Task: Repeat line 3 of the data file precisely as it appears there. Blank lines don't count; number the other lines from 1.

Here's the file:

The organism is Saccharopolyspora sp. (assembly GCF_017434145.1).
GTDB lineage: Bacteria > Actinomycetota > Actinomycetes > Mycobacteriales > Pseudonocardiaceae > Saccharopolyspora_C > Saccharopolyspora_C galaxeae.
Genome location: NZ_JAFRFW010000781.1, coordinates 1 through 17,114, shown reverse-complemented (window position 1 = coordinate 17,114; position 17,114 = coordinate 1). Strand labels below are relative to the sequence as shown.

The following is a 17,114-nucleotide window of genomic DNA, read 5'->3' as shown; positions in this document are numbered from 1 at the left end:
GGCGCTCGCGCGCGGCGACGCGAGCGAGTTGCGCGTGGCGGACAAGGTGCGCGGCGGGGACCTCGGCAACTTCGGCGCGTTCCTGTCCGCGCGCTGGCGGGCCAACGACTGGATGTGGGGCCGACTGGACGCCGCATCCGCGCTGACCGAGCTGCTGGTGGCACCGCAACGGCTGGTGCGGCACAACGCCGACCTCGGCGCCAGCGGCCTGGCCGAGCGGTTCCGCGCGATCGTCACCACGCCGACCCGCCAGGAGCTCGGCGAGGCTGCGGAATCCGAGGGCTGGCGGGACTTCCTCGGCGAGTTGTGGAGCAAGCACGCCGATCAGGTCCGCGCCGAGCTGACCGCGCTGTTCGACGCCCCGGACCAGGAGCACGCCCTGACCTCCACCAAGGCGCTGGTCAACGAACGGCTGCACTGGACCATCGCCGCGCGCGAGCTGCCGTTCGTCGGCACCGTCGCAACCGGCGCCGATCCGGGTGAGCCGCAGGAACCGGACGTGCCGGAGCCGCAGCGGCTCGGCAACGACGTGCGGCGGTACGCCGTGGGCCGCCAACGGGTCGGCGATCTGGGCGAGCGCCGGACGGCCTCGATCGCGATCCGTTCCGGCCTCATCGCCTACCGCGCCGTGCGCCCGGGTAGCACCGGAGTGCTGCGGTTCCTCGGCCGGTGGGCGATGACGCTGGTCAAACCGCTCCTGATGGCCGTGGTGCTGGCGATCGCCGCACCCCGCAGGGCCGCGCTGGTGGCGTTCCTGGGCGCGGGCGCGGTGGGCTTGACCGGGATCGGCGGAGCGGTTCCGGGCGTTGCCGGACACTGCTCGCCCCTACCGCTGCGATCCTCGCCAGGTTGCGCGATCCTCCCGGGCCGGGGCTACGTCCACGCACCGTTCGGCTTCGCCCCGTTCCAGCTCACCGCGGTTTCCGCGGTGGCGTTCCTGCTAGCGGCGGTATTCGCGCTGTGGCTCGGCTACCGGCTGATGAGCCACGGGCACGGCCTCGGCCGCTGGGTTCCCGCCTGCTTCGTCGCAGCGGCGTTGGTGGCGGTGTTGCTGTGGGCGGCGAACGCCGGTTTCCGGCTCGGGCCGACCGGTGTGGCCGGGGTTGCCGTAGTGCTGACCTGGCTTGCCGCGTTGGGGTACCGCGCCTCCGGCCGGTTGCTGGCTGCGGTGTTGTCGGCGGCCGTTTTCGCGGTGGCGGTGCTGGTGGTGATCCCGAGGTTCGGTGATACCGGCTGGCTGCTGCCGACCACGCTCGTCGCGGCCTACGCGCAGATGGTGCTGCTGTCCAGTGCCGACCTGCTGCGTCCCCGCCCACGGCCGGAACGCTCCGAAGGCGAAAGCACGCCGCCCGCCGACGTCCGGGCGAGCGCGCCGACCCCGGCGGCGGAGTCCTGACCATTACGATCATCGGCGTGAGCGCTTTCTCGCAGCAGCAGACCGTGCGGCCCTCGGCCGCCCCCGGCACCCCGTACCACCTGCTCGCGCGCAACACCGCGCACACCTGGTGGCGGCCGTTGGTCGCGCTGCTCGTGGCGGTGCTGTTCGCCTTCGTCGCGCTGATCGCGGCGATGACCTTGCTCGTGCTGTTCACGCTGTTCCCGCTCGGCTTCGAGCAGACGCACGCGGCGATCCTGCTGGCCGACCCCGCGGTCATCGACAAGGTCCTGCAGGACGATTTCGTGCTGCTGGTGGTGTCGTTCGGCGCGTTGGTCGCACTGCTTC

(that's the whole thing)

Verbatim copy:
Genome location: NZ_JAFRFW010000781.1, coordinates 1 through 17,114, shown reverse-complemented (window position 1 = coordinate 17,114; position 17,114 = coordinate 1). Strand labels below are relative to the sequence as shown.